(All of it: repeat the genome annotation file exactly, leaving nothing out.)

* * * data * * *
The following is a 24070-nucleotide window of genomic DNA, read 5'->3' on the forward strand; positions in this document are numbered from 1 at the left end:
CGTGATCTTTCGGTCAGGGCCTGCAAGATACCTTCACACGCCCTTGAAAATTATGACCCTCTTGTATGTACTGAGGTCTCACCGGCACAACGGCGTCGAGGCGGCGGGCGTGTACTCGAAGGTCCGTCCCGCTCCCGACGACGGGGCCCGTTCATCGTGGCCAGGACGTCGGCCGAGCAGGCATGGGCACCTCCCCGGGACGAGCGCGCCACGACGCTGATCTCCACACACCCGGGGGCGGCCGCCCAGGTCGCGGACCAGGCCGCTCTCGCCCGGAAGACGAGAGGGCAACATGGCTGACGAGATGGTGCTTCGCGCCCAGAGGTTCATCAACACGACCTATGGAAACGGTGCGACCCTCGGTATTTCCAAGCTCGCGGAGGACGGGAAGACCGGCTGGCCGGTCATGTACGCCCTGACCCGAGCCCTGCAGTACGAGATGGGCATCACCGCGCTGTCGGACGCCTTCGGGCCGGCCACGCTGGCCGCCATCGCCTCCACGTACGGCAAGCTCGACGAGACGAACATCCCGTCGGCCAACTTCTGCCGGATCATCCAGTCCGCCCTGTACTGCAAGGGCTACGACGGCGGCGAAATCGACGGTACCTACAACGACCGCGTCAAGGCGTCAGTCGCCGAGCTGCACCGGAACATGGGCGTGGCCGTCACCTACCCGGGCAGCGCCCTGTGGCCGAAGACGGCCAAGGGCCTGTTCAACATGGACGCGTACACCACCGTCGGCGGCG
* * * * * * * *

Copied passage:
The following is a 24070-nucleotide window of genomic DNA, read 5'->3' on the forward strand; positions in this document are numbered from 1 at the left end:
CGTGATCTTTCGGTCAGGGCCTGCAAGATACCTTCACACGCCCTTGAAAATTATGACCCTCTTGTATGTACTGAGGTCTCACCGGCACAACGGCGTCGAGGCGGCGGGCGTGTACTCGAAGGTCCGTCCCGCTCCCGACGACGGGGCCCGTTCATCGTGGCCAGGACGTCGGCCGAGCAGGCATGGGCACCTCCCCGGGACGAGCGCGCCACGACGCTGATCTCCACACACCCGGGGGCGGCCGCCCAGGTCGCGGACCAGGCCGCTCTCGCCCGGAAGACGAGAGGGCAACATGGCTGACGAGATGGTGCTTCGCGCCCAGAGGTTCATCAACACGACCTATGGAAACGGTGCGACCCTCGGTATTTCCAAGCTCGCGGAGGACGGGAAGACCGGCTGGCCGGTCATGTACGCCCTGACCCGAGCCCTGCAGTACGAGATGGGCATCACCGCGCTGTCGGACGCCTTCGGGCCGGCCACGCTGGCCGCCATCGCCTCCACGTACGGCAAGCTCGACGAGACGAACATCCCGTCGGCCAACTTCTGCCGGATCATCCAGTCCGCCCTGTACTGCAAGGGCTACGACGGCGGCGAAATCGACGGTACCTACAACGACCGCGTCAAGGCGTCAGTCGCCGAGCTGCACCGGAACATGGGCGTGGCCGTCACCTACCCGGGCAGCGCCCTGTGGCCGAAGACGGCCAAGGGCCTGTTCAACATGGACGCGTACACCACCGTCGGCGGCG